Second, it leads directly to the arrest of the traffickers. Less traffickers translates to less trafficking.

Third, it raises the stakes for other traffickers. If traffickers can conduct their business risk free, then why not keep doing it? But if you see traffickers getting arrested and prosecuted, you'll think twice about getting into the business yourself. So the arrest of 5 traffickers, for example, does not only mean that the world now has 5 fewer traffickers. It may well mean that there are 50 fewer traffickers.

And fourth, when a trafficked victim is returned home, an entire community is educated. In central Vietnam, Blue Dragon has observed that once we conduct two rescues of children from a particular village, that village will almost certainly have no more trafficking.

This is all a long way of saying: rescues are really, really important.

An Australian charity, The Big Umbrella, has just launched a campaign for Blue Dragon to conduct even more rescues. They are looking for 147 people to donate $1 per day for a year. 100% of the money will fund the rescue of children, teens and young women trafficked into sweatshops and brothels.

This is a practical way to help out, if ever you've wanted to be involved in rescuing trafficked kids.

And now for a mea culpa! Recently on Facebook I posted that Blue Dragon has rescued 313 children and young adults from trafficking. The correct number is 297. We mistakenly counted some of the people we assisted post-rescue, but didn't rescue ourselves. Apologies for the error!

Monday, July 08, 2013

Tertiary needs

When Blue Dragon was just starting, back in 2002, we were a group of volunteers helping street kids in Hanoi. Our immediate goal was to get kids out of danger, off the streets, and back to school.

 At the time we were not thinking that, in years to come, some of those kids would be finishing school and dreaming of going to university. We were focused entirely on the immediate, pressing needs: food, safety, shelter.

But those kids have grown up and, as they have found themselves in safe places, they have allowed themselves to dream of the future. For some, that means studying in university or college and going on to have a career.

We sometimes find it difficult to balance the need for crisis services with the need to give kids long term stability. Our philosophy is that it's not enough to only deal with the immediate crisis that a find a child in: we aim to be there until they can achieve their dreams without us. And so, if the kids want to further themselves through tertiary study, we need to be there for them.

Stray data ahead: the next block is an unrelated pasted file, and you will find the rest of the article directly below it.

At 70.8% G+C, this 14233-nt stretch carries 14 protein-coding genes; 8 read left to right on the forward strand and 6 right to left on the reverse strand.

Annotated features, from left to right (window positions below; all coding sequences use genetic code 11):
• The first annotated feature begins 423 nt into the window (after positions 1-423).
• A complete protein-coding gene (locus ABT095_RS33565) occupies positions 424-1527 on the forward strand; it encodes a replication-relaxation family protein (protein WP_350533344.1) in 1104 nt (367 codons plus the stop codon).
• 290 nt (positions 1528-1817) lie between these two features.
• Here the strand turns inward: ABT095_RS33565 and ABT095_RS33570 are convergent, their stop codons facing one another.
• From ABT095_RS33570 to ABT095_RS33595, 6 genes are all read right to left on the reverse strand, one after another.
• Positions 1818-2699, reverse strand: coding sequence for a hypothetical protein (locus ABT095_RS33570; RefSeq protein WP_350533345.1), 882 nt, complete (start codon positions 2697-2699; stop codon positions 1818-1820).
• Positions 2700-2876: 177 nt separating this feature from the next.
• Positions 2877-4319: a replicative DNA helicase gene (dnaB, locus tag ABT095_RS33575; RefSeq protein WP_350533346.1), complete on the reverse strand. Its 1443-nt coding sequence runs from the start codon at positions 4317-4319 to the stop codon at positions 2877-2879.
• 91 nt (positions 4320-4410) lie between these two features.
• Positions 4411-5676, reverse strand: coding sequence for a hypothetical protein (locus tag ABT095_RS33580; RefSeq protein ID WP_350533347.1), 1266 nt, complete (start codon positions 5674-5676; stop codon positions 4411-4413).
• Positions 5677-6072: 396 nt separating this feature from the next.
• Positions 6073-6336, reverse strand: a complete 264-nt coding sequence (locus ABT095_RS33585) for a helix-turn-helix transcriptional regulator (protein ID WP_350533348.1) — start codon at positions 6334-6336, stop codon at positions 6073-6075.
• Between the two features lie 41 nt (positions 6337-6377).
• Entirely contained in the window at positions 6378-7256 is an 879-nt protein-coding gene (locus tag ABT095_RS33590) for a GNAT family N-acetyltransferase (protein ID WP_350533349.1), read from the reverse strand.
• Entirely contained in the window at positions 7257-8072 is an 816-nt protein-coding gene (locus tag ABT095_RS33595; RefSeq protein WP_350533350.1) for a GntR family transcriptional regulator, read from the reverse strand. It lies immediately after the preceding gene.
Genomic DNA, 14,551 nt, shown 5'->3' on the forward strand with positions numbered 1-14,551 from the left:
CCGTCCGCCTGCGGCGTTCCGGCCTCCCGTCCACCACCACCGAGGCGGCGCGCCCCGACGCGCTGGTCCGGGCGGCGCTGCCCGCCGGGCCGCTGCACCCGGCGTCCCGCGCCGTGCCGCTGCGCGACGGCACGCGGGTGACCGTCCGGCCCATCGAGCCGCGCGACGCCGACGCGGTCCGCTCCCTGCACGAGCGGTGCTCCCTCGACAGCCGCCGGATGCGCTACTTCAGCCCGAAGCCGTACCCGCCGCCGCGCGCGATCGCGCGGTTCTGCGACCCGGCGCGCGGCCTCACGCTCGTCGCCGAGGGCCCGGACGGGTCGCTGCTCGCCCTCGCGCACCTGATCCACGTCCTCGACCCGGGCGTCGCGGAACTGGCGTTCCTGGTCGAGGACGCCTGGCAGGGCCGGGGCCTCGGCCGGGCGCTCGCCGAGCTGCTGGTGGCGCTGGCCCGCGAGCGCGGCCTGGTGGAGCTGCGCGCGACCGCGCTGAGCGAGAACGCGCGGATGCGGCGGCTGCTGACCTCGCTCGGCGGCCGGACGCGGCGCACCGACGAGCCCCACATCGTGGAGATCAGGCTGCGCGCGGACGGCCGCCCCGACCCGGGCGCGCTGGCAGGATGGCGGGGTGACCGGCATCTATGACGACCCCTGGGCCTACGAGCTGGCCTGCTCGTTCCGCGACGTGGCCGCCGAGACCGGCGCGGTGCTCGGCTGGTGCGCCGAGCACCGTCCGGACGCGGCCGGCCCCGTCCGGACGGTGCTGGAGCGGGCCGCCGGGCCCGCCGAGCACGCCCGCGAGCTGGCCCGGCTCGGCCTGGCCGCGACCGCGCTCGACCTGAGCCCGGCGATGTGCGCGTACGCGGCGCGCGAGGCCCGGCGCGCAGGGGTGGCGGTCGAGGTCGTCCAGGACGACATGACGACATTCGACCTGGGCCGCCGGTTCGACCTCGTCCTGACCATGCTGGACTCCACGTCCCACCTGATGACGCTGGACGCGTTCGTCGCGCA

At present we have about 50 tertiary students. They study all around Vietnam, from Ho Chi Minh City to Hanoi, and they study in courses as varied as art, economics, civil engineering, and foreign languages.

Blue Dragon's approach, which we only started in the past year, is to give each of the students a combined grant and loan. The loan component is interest free, payable over several years after graduation, and those funds will go towards supporting more students in the future. It's a built in way of allowing our students to help other kids go to university.

Over the past 3 days, the Blue Dragon Tertiary students gathered in Hanoi for workshops, meetings and social activities. They stayed overnight in Dragon House, and during the day the Hilton Hanoi Opera Hotel donated the use of some meeting rooms - so the kids could really study in style!

The classes were great for many reasons. The kids learned a lot, they forged new friendships, and they had a chance to stand back and see how far they have come.

Some of the kids have long histories with Blue Dragon. One boy, Ngoc, was the focus of this blog back in 2007: Cut. Now he studies IT. Another, Than, appeared on the blog in 2009: I made this.  Than studies at Art College now - no surprises there!

Seeing all the Tertiary Students together for the first time was a real treat. They are such mature young adults now, and yet I can't help but see them as kids.

We're grateful to Barclays Capital for funding the entire event; we wouldn't have been able to do this otherwise! A few photos below show the kids out enjoying some social activities in Hanoi.

Thursday, July 04, 2013


Every morning, millions of people in our world wake up far from home in slavery. Children in factories and on farms. Infants forced to beg and steal, or sell on the streets. Girls and women in brothels.

We know that their lives are terrible - but there is something about trafficking that makes this crime different to most others. Human trafficking involves a very particular betrayal of trust and humanity.

Last week Blue Dragon set out on a rescue trip to China. We were looking for a 17 year old girl named "Hanh" (not her real name) who was tricked and kidnapped from northern Vietnam in January this year.

Sold into a brothel, Hanh was forcibly raped day after day for 6 months. The brothel was located underground: from the street, customers walked down a flight of stairs into a windowless basement that housed a dozen or so rooms for Chinese and Vietnamese sex workers.

Hanh made friends with a Chinese sex worker who was free to come and go, and earned her trust to borrow a mobile telephone. The sex worker, in her 20s, knew that she could be in terrible trouble for allowing Hanh to use her phone, but caved in to Hanh's pleas and gave her the phone for just 2 days.

Those 2 days were all we had to find and rescue Hanh.

We flew in to the nearest big city and then drove overland to the town where we believed Hanh was being held. Our only information was that the street frontage was red, and the brothel was below street level. That wasn't much to go on, but a rapid search through the main streets lead us to the right location in just one day.